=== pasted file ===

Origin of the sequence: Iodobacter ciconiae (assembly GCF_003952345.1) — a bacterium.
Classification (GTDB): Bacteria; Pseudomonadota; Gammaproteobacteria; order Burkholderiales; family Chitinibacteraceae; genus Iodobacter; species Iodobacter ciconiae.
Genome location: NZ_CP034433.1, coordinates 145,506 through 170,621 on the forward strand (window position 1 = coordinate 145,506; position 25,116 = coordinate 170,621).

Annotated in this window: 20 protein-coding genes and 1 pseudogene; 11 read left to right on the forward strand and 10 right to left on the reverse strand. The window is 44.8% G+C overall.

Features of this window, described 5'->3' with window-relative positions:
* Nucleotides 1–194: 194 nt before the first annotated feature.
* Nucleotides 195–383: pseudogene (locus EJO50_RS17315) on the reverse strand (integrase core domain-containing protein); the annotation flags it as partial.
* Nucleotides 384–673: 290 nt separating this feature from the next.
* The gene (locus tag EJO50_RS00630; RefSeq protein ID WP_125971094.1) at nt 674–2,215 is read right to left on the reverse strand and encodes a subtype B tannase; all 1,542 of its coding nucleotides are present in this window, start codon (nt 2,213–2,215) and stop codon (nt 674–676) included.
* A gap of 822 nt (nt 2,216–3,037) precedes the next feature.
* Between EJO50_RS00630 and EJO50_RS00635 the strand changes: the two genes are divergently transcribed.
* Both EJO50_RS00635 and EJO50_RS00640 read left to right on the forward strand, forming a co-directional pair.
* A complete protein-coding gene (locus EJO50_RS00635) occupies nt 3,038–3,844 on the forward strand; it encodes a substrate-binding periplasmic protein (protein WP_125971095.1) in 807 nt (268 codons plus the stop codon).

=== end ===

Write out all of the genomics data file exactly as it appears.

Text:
Origin of the sequence: Iodobacter ciconiae (assembly GCF_003952345.1) — a bacterium.
Classification (GTDB): Bacteria; Pseudomonadota; Gammaproteobacteria; order Burkholderiales; family Chitinibacteraceae; genus Iodobacter; species Iodobacter ciconiae.
Genome location: NZ_CP034433.1, coordinates 145,506 through 170,621 on the forward strand (window position 1 = coordinate 145,506; position 25,116 = coordinate 170,621).

Annotated in this window: 20 protein-coding genes and 1 pseudogene; 11 read left to right on the forward strand and 10 right to left on the reverse strand. The window is 44.8% G+C overall.

Features of this window, described 5'->3' with window-relative positions:
* Nucleotides 1–194: 194 nt before the first annotated feature.
* Nucleotides 195–383: pseudogene (locus EJO50_RS17315) on the reverse strand (integrase core domain-containing protein); the annotation flags it as partial.
* Nucleotides 384–673: 290 nt separating this feature from the next.
* The gene (locus tag EJO50_RS00630; RefSeq protein ID WP_125971094.1) at nt 674–2,215 is read right to left on the reverse strand and encodes a subtype B tannase; all 1,542 of its coding nucleotides are present in this window, start codon (nt 2,213–2,215) and stop codon (nt 674–676) included.
* A gap of 822 nt (nt 2,216–3,037) precedes the next feature.
* Between EJO50_RS00630 and EJO50_RS00635 the strand changes: the two genes are divergently transcribed.
* Both EJO50_RS00635 and EJO50_RS00640 read left to right on the forward strand, forming a co-directional pair.
* A complete protein-coding gene (locus EJO50_RS00635) occupies nt 3,038–3,844 on the forward strand; it encodes a substrate-binding periplasmic protein (protein WP_125971095.1) in 807 nt (268 codons plus the stop codon).